Many parents see migration as the only option to provide for their family

Children playing in SOS Children's Village Kavre (photo: SOS archives)
Children playing in SOS Children's Village Kavre (photo: SOS archives)

SOS Children’s Village Kavre is located near the small towns of Panauti and Banepa, just east of the capital Kathmandu. The prevalence of child labour continues to be a matter of grave concern in the region.

Girls from rural areas are often trafficked to Kathmandu Valley in order to work in so-called dance restaurants or massage parlours, where they are sexually exploited. Estimates of the number of girls forced into commercial sexual exploitation range up to 40,000. Adolescent girls are also the most vulnerable group when it comes to international human trafficking: often, they are promised employment and a good salary abroad, but end up in conditions akin to slavery.

Countless Nepalese migrate abroad each year trying to escape poverty and unemployment. Remittances from Nepalese living abroad make up nearly 20 per cent of the country’s GDP. Officially, there are almost 300,400 Nepalese migrant workers, but a great number also migrate illegally so the actual figure is estimated to be double. Commonly, the husband migrates and sends money home to pay for his children’s education. However, migrants are in great danger of being exploited and tricked by recruitment agencies. For children, the absence of a parent and the breakdown of family stability can be very difficult.

Thousands of children do not have a fair chance in life

Thousands of poor families live on the margins of society in Nepal, which means that children are born into a life of disadvantage, where they do not have the same opportunities as other children to develop their full potential. When parents are struggling just to provide for their children’s most basic needs such as food and shelter, the children’s emotional, educational and psychological needs are often neglected.

What we do in Kavre

Children in our care grow up with their brothers and sisters (photo: SOS archives)
Children in our care grow up with their brothers and sisters (photo: SOS archives)

SOS Children’s Villages began its work in Kavre in 1997 due to the great need for additional family-based care in the region. After the earthquake in 2015, we provided more support to families who had been affected.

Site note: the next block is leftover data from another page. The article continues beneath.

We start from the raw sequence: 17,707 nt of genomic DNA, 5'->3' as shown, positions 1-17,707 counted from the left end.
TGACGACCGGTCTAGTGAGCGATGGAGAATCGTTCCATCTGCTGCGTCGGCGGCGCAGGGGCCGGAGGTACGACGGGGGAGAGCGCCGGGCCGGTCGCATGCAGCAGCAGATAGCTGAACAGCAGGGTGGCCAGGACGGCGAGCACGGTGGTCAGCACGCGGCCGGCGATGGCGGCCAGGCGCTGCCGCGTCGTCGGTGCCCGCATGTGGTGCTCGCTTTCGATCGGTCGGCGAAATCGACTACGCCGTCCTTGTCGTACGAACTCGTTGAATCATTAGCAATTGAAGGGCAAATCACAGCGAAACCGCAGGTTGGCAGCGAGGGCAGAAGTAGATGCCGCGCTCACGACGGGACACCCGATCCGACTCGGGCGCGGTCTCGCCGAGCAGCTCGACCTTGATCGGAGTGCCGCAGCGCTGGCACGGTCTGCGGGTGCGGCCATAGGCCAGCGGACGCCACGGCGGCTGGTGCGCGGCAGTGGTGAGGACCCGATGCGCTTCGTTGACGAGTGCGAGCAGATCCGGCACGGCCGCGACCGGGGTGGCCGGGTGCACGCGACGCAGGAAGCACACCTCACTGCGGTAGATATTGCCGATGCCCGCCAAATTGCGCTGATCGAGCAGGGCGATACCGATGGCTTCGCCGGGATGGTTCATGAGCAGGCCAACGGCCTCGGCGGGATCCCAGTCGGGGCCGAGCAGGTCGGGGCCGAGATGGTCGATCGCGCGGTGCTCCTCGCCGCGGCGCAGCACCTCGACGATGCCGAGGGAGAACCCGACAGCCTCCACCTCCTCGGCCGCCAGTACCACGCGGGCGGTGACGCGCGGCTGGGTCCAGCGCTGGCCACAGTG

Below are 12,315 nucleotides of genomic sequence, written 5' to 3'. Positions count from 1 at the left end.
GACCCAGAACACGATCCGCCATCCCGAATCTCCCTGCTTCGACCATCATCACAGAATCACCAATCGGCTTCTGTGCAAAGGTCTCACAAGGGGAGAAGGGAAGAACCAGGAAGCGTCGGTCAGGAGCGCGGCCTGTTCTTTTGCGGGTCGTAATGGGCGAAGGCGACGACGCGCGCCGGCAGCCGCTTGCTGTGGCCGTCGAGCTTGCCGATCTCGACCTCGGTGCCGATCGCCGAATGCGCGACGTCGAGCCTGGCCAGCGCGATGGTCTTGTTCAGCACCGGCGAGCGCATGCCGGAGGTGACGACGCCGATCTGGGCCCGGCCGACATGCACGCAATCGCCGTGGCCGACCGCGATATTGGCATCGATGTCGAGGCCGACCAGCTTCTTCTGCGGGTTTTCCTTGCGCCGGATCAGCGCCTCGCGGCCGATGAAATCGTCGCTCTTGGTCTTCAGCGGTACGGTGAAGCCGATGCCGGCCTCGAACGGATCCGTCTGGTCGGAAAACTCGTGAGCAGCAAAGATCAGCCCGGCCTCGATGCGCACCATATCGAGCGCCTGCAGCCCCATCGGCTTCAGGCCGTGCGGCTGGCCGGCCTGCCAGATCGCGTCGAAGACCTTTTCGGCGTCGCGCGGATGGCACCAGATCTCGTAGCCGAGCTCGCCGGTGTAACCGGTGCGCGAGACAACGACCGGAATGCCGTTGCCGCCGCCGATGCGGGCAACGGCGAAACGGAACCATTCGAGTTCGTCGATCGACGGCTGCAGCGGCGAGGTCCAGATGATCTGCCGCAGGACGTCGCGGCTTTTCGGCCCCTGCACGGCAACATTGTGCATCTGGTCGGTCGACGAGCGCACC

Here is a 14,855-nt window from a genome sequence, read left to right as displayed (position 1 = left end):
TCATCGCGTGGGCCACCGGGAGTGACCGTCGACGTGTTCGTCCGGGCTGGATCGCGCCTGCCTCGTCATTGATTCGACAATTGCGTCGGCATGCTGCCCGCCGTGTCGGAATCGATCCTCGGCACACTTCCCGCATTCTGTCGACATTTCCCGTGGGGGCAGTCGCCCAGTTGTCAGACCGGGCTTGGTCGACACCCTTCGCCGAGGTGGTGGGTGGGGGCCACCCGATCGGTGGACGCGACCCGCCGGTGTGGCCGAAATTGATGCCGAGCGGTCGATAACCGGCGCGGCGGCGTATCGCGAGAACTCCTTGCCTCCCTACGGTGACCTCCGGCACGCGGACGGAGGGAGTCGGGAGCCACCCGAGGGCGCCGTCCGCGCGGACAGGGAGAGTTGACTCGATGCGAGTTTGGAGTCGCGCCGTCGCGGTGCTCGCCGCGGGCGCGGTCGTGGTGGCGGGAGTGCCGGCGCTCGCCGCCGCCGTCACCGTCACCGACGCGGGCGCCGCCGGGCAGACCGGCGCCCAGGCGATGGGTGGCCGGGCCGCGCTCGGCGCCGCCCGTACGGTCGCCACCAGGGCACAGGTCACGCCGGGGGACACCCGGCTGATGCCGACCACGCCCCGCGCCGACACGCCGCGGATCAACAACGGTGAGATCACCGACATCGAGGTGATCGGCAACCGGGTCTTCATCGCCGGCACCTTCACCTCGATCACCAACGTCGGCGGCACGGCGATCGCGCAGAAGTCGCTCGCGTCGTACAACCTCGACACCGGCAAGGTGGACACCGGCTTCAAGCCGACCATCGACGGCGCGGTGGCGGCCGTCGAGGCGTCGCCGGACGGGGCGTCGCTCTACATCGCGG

Strengthen families: We reach out to struggling families in the community and help families stay together. We ensure that children can attend school. Many parents cannot afford to send their children to school as the costs for tuition, school uniforms and books are too high for them.

We also support parents with guidance on income-generating skills, for example on how to start a small business, find work or obtain a loan. We work together with local organisations in order to reach out to as many families as possible.

Care in SOS families: Located just east of Kathmandu, children who are no longer able to live with their parents can now find a loving home in Kavre with one of 14 SOS families. In each family, the children live with their brothers and sisters, affectionately cared for by their SOS mother.

Education: Together with children from the neighbourhood, the children from SOS families attend the SOS primary and secondary schools, which provide a solid educational foundation to around 500 pupils.

Support for young people: Young people from SOS families who are ready to move out of home in order to study or receive vocational training can join the SOS Youth Programme. They live together, supervised and guided by a professional counsellor as they make the transition into independent adulthood.

Emergency assistance: After the strong earthquake caused widespread damage and suffering, SOS Children’s Villages co-workers from SOS Children’s Village Kavre offered emergency help – in the form of food, first aid, water and shelter – to local families in need. We also set up Child Friendly Spaces which provided food and day care for children.